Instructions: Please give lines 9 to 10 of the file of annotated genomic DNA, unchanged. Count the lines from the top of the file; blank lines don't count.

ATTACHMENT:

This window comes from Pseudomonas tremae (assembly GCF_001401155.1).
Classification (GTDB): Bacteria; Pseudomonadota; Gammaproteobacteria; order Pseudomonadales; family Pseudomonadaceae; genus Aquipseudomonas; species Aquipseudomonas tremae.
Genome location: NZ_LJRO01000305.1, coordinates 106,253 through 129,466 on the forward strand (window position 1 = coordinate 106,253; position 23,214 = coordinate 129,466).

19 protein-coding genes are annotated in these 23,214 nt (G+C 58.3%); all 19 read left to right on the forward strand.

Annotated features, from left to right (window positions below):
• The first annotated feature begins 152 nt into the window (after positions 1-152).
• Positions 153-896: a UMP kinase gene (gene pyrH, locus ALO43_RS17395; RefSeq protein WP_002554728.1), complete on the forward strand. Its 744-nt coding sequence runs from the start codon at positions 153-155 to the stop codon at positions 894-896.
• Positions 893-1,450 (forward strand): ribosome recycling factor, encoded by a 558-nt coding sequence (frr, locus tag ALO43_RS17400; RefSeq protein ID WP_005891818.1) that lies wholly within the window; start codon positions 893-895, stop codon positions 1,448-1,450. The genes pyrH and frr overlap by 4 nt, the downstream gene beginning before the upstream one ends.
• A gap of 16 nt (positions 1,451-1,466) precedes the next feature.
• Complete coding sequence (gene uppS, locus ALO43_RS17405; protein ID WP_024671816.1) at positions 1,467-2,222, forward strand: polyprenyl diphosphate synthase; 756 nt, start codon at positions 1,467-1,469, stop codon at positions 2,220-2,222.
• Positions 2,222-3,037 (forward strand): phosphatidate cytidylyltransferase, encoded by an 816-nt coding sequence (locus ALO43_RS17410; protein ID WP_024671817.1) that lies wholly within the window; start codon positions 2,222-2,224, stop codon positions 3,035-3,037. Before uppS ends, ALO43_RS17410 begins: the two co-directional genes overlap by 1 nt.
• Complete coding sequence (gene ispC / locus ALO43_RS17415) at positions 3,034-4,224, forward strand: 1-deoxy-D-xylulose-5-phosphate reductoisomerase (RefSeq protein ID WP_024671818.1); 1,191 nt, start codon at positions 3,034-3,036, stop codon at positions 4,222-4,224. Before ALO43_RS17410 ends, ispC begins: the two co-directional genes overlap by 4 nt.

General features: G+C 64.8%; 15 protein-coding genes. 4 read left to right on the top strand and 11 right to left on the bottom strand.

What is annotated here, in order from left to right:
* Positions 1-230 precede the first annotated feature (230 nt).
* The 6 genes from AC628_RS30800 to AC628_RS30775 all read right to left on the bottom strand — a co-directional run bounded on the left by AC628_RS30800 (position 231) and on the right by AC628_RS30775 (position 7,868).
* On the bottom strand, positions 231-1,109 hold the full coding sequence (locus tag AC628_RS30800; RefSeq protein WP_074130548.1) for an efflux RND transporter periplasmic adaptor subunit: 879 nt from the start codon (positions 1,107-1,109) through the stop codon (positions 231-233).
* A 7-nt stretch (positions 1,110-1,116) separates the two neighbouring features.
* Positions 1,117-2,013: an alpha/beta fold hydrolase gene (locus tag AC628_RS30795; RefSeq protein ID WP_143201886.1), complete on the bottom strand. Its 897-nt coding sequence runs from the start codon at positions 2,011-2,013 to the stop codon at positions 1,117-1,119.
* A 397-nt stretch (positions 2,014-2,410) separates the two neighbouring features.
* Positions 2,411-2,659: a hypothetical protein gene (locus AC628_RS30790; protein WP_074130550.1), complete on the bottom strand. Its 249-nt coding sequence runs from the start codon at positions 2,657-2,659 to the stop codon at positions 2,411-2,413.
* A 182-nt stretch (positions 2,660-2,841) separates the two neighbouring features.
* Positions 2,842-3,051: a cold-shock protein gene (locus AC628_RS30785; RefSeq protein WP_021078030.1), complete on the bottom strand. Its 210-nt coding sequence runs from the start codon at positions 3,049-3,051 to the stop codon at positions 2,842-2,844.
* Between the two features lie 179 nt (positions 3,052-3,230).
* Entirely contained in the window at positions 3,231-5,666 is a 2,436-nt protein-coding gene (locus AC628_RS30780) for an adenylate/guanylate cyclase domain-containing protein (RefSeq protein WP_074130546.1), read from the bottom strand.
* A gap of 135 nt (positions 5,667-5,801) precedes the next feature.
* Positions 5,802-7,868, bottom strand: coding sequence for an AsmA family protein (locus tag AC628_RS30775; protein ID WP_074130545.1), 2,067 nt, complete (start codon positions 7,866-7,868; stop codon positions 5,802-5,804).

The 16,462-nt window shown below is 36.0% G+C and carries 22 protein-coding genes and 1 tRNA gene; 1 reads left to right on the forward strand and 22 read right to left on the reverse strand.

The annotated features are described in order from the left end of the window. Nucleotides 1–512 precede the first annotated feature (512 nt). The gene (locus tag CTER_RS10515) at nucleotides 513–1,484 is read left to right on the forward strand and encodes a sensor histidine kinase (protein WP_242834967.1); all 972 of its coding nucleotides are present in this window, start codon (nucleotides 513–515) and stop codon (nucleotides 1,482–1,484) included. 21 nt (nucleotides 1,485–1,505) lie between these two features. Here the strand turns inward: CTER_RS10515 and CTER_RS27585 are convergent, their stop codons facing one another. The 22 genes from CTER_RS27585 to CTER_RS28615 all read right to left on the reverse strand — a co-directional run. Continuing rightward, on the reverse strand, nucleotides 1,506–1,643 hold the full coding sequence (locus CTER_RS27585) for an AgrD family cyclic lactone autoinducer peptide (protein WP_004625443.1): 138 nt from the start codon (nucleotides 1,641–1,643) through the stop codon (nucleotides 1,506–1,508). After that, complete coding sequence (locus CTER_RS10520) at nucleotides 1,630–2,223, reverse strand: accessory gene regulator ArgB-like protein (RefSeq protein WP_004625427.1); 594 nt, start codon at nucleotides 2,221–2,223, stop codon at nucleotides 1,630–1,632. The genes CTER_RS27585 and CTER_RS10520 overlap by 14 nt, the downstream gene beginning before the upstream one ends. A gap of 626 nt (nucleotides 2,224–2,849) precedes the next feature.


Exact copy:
• A gap of 16 nt (positions 1,451-1,466) precedes the next feature.
• Complete coding sequence (gene uppS, locus ALO43_RS17405; protein ID WP_024671816.1) at positions 1,467-2,222, forward strand: polyprenyl diphosphate synthase; 756 nt, start codon at positions 1,467-1,469, stop codon at positions 2,220-2,222.